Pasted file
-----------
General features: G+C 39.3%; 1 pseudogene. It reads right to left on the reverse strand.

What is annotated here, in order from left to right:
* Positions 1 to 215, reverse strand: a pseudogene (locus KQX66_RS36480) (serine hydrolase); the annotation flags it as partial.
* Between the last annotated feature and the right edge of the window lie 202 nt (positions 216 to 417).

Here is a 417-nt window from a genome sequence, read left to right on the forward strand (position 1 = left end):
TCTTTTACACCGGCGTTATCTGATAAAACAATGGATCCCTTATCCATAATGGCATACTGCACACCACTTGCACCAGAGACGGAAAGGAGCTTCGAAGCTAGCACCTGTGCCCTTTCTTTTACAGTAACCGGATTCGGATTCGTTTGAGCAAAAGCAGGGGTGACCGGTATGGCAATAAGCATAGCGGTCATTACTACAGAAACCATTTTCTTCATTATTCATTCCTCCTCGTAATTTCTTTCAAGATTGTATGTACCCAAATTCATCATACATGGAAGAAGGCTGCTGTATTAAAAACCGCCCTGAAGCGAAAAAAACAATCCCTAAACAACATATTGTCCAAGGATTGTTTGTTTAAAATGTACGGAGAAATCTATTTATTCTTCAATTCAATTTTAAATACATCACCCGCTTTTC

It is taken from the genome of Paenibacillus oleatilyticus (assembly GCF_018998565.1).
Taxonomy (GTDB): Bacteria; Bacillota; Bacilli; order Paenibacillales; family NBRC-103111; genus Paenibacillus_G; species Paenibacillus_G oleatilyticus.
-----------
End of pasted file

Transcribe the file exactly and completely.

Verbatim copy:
General features: G+C 39.3%; 1 pseudogene. It reads right to left on the reverse strand.

What is annotated here, in order from left to right:
* Positions 1 to 215, reverse strand: a pseudogene (locus KQX66_RS36480) (serine hydrolase); the annotation flags it as partial.
* Between the last annotated feature and the right edge of the window lie 202 nt (positions 216 to 417).

Here is a 417-nt window from a genome sequence, read left to right on the forward strand (position 1 = left end):
TCTTTTACACCGGCGTTATCTGATAAAACAATGGATCCCTTATCCATAATGGCATACTGCACACCACTTGCACCAGAGACGGAAAGGAGCTTCGAAGCTAGCACCTGTGCCCTTTCTTTTACAGTAACCGGATTCGGATTCGTTTGAGCAAAAGCAGGGGTGACCGGTATGGCAATAAGCATAGCGGTCATTACTACAGAAACCATTTTCTTCATTATTCATTCCTCCTCGTAATTTCTTTCAAGATTGTATGTACCCAAATTCATCATACATGGAAGAAGGCTGCTGTATTAAAAACCGCCCTGAAGCGAAAAAAACAATCCCTAAACAACATATTGTCCAAGGATTGTTTGTTTAAAATGTACGGAGAAATCTATTTATTCTTCAATTCAATTTTAAATACATCACCCGCTTTTC

It is taken from the genome of Paenibacillus oleatilyticus (assembly GCF_018998565.1).
Taxonomy (GTDB): Bacteria; Bacillota; Bacilli; order Paenibacillales; family NBRC-103111; genus Paenibacillus_G; species Paenibacillus_G oleatilyticus.